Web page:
A recent Cigna global well-being survey found that 87% of employees are stressed at work—with personal finances being the top stressor—and 38% claim no stress management support is provided at all. Financial well-being is clearly a big issue, and there is a feeling that businesses do not do enough to support their staff in this or, if they do, they do not make clear what they offer in terms of support.

Food insecurity falls into the broader well-being category and can be one of the causes of increased sick leave, which has a massive impact on business performance. While harder to identify specific issues through the traditional staff surveys and polls, there is no doubt that food insecurity is a business issue that has to be managed carefully.

There has been a significant rise in the number of tech businesses built to provide benefits to employees that cover a wide range of health and well-being issues delivered to staff via an app so resources can be accessed as and when required.

What is the most creative example you’ve seen of a new solution implemented by an employer to address the mental health of its employee population?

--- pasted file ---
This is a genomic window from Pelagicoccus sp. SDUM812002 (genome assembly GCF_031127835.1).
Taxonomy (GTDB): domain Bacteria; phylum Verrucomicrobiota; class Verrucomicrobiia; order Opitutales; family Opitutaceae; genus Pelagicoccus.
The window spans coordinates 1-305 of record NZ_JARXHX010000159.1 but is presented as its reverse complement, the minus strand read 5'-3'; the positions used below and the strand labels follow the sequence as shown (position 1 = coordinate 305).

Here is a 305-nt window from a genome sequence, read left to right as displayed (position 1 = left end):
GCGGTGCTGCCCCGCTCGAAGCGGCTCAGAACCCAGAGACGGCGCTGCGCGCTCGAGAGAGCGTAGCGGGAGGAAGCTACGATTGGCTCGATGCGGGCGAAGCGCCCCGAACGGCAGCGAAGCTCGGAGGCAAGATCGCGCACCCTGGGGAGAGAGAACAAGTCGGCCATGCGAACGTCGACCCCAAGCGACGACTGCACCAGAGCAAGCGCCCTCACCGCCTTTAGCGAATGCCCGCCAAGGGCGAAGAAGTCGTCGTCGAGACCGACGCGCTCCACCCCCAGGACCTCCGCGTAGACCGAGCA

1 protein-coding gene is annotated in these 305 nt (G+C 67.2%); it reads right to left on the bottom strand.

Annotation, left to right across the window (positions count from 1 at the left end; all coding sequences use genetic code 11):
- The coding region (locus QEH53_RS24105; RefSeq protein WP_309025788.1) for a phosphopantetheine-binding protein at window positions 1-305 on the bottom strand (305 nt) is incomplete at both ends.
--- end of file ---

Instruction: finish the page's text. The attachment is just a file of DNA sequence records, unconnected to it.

We have recently worked with a London-based mental health charity that has showcased a very adaptable approach toward managing its employees’ mental well-being. At the beginning of the pandemic, they encouraged everyone to join social Zoom lunchtime calls, coffee breaks, and so on. However, they soon realized their staff were getting fatigued from all the screen time and made a decision to significantly reduce the amount of social calls. They have also declared Wednesday mornings to be completely call-free, meaning everyone can catch up on emails without stressing about yet another video call. Seeing their employees end up working longer days than they would in the office, they also decided to close one Friday per month so everyone is somewhat forced to take a break.

The results are great: employees feel cared for and heard, are better equipped to plan their weeks, and feel the employer is responding and adapting as necessary through this new normal.

How do you advise employers in a situation where a portion of their employee population embraces initiatives to destigmatize mental health while another portion is either indifferent or rejects attempts to jump-start that kind of cultural change?